If you’ve been keeping up to date with the whirlwind of changes in the NHS in England following the Health and Social Care Act, you might have noticed that a thing called the NHS Mandate was published the other week. Or, if you have other things to be getting on with in life as most people have, this might have passed you by completely.
The NHS Mandate will form the way in which the Government gives a steer to the NHS on what its priorities should be.
The Government, as you may know, is not at all keen on interfering with the way things are run locally, so it was always going to be quite light on detail. It does mean, however that in the new commissioning structures, there is some way to make sure important issues which have been identified by the Government as priorities can be addressed – such as care and dignity of people with dementia for example.
A draft version was published some months ago, and it included a whole section on carers, which we were very pleased about. It gave a clear steer that carers are a key group which the NHS needs to focus on. This would have really helped us to build on the progress that has been made over recent years in terms of the focus placed on carers nationally and, in many cases, locally. Whilst national Government often can’t dictate what happens locally, there is no doubt that it has influence.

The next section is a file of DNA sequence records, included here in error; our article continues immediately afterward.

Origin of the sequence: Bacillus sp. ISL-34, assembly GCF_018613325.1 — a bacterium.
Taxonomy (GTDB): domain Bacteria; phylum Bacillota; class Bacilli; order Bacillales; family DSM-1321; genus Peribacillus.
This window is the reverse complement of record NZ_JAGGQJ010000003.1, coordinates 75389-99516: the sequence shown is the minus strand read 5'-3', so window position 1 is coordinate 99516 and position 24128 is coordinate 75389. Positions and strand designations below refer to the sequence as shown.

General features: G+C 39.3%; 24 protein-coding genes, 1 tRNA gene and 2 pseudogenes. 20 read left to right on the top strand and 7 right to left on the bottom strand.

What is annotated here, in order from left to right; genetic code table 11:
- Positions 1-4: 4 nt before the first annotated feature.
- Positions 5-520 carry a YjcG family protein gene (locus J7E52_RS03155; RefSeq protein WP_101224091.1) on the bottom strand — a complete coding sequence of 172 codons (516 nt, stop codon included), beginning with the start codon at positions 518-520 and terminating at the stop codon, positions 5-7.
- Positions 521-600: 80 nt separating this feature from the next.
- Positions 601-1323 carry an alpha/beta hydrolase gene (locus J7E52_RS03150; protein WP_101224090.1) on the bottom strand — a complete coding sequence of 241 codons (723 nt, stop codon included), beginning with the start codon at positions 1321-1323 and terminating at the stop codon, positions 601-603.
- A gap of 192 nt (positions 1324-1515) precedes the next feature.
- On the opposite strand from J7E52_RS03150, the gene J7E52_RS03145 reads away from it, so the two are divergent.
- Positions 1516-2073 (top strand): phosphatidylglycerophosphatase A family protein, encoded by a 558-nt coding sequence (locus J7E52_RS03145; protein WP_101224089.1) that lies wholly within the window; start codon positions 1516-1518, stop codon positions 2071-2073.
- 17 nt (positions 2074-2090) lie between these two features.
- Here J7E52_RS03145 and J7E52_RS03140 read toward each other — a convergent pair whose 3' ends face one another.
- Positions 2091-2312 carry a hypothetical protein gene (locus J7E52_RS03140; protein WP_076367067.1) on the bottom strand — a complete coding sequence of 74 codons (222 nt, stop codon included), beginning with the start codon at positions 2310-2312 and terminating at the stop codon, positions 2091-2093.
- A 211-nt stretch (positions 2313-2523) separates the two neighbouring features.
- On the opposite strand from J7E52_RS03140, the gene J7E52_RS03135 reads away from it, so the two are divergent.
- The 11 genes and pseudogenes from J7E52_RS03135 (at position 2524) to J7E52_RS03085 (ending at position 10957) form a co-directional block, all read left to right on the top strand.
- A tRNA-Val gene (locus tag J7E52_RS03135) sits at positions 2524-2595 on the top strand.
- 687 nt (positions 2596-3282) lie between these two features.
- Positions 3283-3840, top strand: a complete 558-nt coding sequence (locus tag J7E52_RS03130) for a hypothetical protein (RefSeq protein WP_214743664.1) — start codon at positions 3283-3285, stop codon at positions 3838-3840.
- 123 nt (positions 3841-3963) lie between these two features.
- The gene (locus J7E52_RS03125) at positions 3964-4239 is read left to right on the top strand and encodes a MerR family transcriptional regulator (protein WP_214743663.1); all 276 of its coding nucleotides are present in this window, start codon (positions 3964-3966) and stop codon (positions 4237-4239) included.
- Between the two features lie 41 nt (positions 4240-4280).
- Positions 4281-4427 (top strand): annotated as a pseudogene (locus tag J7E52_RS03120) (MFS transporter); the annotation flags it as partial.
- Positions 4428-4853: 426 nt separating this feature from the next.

However, as time went on, we became increasingly worried that the carers elements in the draft might disappear from the final version. We responded to the consultation asking to keep that section in, and I know many others including members of the Standing Commission on Carers said the same.
So when the final version was announced, I was frantically scanning through it for the section on carers. I found carers mentioned in a number of areas, and one outcome for the NHS which will mean they need to measure carers’ wellbeing and report publicly on that. Local NHS will need to ensure there is information and advice available to carers (reflecting the same elements that are in the draft Care and Support Bill). These elements are good to see.
However, they fall short of providing the lever we needed to continue the drive towards ensuring carers are properly recognised, and they get the support they need.
It is particularly worrying because the local decision makers at the moment – Primary Care Trusts – are being disbanded, and Clinical Commissioning Groups will take over early next year. Although in some areas there will be continuity and perhaps not much will change, in other areas there will be a whole new set of decision makers. Decision makers who don’t understand or recognise the importance of the issue might decide not to put money into supporting carers.
There has been a lot of progress in the last few years, but in some areas much of this might be lost, and we might have to start all over again in making our case.
Whilst I’m pleased carers weren’t wiped out of the Mandate altogether, I can’t help but feel that it was an opportunity lost. The challenge now, for all of us, will be to keep carers up the NHS agenda nationally as well as locally.
Courtesy of Moira Fraser at Carers Trust